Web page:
“You are here for yourself. If you don’t think you want to be here, please leave this room and go do something else.” My professor said these words calmly to a class with fellow students who mainly wanted to get it over with to get their degree. Up until that point, my classes were about programming and software architecture, we built a couple of useless applications and some other subjects I’ve forgotten. But this one was different, from the first minute. It was about personal leadership. We had to purchase this book with a clickbait title: Stephen Covey’s 7 Habits of Highly Effective People.

The professor was not mad, this was just the beginning of him teaching us one of the most important topics in the book: pro-actively taking responsibility for things you can influence. This class and book changed my life. If you aren’t convinced to give the book a try, maybe my list of biggest things I’ve learned might do the trick:

  • The importance of living pro-actively. Recognizing what you can and cannot change. An example: it is impossible to change the weather. Getting angry or frustrated won’t help us, you and I just have to deal with it. Covey calls this concept the circle of influence. Know which things fall into this circle to be really effective.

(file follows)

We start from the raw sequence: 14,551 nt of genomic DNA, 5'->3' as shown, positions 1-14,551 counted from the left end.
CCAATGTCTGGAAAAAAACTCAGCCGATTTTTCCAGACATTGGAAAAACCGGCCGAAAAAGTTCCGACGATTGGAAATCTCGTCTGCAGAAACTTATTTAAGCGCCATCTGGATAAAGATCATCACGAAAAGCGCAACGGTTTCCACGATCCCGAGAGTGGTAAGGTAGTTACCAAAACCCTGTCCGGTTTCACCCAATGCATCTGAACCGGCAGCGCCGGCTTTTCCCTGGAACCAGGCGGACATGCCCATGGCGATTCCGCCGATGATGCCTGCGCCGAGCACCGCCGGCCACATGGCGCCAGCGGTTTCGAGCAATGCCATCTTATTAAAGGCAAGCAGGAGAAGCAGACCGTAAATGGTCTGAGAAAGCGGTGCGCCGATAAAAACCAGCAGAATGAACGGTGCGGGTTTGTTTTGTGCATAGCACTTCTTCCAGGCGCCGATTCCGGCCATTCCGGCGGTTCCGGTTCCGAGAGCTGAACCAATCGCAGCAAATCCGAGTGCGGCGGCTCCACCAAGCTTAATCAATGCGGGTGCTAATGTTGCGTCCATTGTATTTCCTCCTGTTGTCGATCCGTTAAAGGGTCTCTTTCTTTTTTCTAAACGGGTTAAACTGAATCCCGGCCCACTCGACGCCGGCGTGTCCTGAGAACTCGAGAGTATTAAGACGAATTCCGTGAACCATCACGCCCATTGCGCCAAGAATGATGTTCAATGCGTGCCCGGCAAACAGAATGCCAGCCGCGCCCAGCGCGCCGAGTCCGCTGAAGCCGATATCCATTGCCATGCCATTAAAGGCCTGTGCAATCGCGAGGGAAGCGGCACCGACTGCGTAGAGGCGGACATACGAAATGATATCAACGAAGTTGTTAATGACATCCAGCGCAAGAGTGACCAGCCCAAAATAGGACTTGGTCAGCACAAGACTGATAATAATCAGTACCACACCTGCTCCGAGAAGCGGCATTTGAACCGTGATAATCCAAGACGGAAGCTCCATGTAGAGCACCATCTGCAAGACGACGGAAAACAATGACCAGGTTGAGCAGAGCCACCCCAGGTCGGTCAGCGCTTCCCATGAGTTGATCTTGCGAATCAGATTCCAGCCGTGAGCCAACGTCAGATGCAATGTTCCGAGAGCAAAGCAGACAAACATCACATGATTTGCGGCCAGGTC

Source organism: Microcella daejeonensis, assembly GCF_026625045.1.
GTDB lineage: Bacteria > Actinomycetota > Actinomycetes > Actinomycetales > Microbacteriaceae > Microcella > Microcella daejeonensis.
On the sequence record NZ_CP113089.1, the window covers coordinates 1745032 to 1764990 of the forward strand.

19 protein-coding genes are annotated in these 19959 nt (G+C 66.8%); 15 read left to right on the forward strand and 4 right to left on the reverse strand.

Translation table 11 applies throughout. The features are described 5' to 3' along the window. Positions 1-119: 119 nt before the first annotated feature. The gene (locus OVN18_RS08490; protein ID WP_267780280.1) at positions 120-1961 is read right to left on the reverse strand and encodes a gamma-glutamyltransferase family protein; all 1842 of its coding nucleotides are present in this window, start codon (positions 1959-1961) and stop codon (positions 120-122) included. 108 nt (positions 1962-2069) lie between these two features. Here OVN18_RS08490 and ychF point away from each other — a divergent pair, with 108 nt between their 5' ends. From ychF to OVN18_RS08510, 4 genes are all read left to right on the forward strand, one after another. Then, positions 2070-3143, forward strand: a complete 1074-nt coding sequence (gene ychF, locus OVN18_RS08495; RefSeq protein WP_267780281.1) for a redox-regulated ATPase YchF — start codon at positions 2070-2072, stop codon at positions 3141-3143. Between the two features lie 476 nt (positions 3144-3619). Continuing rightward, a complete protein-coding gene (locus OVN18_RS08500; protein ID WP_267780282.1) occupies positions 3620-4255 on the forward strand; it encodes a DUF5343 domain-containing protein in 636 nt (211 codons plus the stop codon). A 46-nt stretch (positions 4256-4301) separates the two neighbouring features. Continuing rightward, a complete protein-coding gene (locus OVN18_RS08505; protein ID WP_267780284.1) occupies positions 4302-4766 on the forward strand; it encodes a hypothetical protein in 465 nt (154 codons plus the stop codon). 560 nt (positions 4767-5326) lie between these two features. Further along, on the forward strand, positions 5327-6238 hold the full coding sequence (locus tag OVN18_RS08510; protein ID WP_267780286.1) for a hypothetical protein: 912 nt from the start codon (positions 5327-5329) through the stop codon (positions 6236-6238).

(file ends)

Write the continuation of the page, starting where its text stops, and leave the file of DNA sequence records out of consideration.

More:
• Habit number 5 is titled: understand before being understood. If I’m in a tough spot with someone, this really helps. Basically: most people, including myself, are prone to repeat our message if we feel the other party is not on the same page. You can make a huge difference and diffuse a heated argument by asking: “Help me to understand you better. What exactly do you mean?”
  • Sharpen the Saw: the final habit. I’m reviewing this chapter every so often, because it is such a good and complete overview of life and what is important. It gives guidance on all kinds of important things: to maintain your health, to read more and to take time to review your life. As I’m writing this and reading the chapter again, I’m excited to work on these things and to take responsibility for it.

Can’t recommend this book enough. If you read just one book this year, I’d give this one a try.